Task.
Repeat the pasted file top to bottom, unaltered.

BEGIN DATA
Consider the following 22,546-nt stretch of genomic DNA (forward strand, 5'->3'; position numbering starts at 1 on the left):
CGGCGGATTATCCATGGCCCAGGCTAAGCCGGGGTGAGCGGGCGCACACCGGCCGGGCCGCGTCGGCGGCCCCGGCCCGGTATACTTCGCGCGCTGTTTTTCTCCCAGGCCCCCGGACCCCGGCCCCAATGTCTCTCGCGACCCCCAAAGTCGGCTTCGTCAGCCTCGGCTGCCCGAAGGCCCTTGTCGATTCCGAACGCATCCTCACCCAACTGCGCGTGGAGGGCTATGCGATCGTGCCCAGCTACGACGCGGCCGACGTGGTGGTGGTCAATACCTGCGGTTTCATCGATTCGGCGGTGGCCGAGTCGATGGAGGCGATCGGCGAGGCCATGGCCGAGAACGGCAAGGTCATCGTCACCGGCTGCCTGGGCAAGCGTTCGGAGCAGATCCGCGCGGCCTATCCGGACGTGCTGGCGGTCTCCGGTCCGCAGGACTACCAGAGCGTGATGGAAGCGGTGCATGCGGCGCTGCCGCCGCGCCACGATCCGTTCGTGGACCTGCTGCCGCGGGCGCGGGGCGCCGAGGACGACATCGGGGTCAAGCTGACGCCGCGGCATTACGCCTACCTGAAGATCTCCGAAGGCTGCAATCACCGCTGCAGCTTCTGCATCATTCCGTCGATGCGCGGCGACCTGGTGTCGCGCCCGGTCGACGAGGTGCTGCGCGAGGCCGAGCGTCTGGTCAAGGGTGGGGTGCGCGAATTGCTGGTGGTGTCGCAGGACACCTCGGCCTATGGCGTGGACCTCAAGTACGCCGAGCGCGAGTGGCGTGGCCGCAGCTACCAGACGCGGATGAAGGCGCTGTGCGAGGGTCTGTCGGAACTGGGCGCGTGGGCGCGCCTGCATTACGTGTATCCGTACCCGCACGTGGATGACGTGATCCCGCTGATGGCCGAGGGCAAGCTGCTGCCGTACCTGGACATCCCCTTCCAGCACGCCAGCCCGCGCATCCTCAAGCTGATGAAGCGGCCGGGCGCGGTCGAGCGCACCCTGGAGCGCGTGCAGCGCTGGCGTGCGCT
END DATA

Consider the following 22,546-nt stretch of genomic DNA (forward strand, 5'->3'; position numbering starts at 1 on the left):
CGGCGGATTATCCATGGCCCAGGCTAAGCCGGGGTGAGCGGGCGCACACCGGCCGGGCCGCGTCGGCGGCCCCGGCCCGGTATACTTCGCGCGCTGTTTTTCTCCCAGGCCCCCGGACCCCGGCCCCAATGTCTCTCGCGACCCCCAAAGTCGGCTTCGTCAGCCTCGGCTGCCCGAAGGCCCTTGTCGATTCCGAACGCATCCTCACCCAACTGCGCGTGGAGGGCTATGCGATCGTGCCCAGCTACGACGCGGCCGACGTGGTGGTGGTCAATACCTGCGGTTTCATCGATTCGGCGGTGGCCGAGTCGATGGAGGCGATCGGCGAGGCCATGGCCGAGAACGGCAAGGTCATCGTCACCGGCTGCCTGGGCAAGCGTTCGGAGCAGATCCGCGCGGCCTATCCGGACGTGCTGGCGGTCTCCGGTCCGCAGGACTACCAGAGCGTGATGGAAGCGGTGCATGCGGCGCTGCCGCCGCGCCACGATCCGTTCGTGGACCTGCTGCCGCGGGCGCGGGGCGCCGAGGACGACATCGGGGTCAAGCTGACGCCGCGGCATTACGCCTACCTGAAGATCTCCGAAGGCTGCAATCACCGCTGCAGCTTCTGCATCATTCCGTCGATGCGCGGCGACCTGGTGTCGCGCCCGGTCGACGAGGTGCTGCGCGAGGCCGAGCGTCTGGTCAAGGGTGGGGTGCGCGAATTGCTGGTGGTGTCGCAGGACACCTCGGCCTATGGCGTGGACCTCAAGTACGCCGAGCGCGAGTGGCGTGGCCGCAGCTACCAGACGCGGATGAAGGCGCTGTGCGAGGGTCTGTCGGAACTGGGCGCGTGGGCGCGCCTGCATTACGTGTATCCGTACCCGCACGTGGATGACGTGATCCCGCTGATGGCCGAGGGCAAGCTGCTGCCGTACCTGGACATCCCCTTCCAGCACGCCAGCCCGCGCATCCTCAAGCTGATGAAGCGGCCGGGCGCGGTCGAGCGCACCCTGGAGCGCGTGCAGCGCTGGCGTGCGCT